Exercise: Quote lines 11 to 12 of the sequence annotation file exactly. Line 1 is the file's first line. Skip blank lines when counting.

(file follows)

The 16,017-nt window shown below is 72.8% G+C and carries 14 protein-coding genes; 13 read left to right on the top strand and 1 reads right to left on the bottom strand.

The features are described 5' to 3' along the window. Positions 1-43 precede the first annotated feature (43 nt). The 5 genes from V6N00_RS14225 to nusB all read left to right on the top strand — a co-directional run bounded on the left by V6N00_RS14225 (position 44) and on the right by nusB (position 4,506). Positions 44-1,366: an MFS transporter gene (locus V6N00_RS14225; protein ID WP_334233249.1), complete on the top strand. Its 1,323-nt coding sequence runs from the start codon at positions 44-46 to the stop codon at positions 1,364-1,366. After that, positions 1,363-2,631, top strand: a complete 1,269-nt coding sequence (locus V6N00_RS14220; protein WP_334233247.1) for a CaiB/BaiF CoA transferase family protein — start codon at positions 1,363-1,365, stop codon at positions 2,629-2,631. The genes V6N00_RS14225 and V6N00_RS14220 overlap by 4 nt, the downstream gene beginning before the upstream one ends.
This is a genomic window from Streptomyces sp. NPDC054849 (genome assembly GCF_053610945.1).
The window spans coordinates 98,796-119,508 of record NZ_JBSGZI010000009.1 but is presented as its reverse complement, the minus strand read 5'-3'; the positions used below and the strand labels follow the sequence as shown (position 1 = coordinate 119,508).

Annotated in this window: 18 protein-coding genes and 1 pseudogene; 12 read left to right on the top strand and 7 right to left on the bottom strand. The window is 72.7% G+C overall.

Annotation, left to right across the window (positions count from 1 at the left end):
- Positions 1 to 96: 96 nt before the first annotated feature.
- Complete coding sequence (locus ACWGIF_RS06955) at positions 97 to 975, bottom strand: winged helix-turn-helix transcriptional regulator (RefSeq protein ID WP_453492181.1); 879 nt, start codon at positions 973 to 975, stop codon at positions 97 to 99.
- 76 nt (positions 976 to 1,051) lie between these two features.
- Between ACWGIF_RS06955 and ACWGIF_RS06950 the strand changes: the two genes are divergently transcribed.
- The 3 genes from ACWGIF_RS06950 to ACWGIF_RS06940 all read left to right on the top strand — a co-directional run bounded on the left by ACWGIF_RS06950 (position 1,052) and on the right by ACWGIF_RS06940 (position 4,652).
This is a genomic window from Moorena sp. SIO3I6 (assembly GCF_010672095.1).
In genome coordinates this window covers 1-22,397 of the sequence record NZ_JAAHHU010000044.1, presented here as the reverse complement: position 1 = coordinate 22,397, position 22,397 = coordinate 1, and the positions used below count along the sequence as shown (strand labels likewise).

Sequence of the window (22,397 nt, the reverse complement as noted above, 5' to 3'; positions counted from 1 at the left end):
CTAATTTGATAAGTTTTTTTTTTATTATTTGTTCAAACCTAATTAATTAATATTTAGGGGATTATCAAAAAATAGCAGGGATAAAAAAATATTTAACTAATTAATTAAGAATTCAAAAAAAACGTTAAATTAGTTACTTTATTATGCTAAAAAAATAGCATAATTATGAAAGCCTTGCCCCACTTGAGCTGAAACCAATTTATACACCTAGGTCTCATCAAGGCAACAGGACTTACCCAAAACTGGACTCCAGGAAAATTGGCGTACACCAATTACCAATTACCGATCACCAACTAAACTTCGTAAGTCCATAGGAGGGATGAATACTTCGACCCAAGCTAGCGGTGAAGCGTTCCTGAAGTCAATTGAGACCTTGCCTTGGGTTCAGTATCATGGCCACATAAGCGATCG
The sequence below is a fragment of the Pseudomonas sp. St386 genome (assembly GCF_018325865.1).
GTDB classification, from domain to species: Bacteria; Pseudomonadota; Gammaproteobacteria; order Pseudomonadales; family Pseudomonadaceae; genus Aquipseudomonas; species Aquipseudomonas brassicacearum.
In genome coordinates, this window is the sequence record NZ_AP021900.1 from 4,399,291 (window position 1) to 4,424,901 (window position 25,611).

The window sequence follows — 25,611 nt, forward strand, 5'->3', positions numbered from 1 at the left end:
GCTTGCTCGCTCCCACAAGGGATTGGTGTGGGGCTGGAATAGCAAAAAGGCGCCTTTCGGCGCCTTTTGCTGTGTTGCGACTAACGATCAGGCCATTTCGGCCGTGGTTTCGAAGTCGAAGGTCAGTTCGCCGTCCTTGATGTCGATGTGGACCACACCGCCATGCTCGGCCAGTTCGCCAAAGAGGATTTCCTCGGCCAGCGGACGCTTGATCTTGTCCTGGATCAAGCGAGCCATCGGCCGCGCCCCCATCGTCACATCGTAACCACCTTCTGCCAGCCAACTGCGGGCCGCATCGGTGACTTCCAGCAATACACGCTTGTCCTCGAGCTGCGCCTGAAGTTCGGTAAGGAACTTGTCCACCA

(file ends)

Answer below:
- The 3 genes from ACWGIF_RS06950 to ACWGIF_RS06940 all read left to right on the top strand — a co-directional run bounded on the left by ACWGIF_RS06950 (position 1,052) and on the right by ACWGIF_RS06940 (position 4,652).
This is a genomic window from Moorena sp. SIO3I6 (assembly GCF_010672095.1).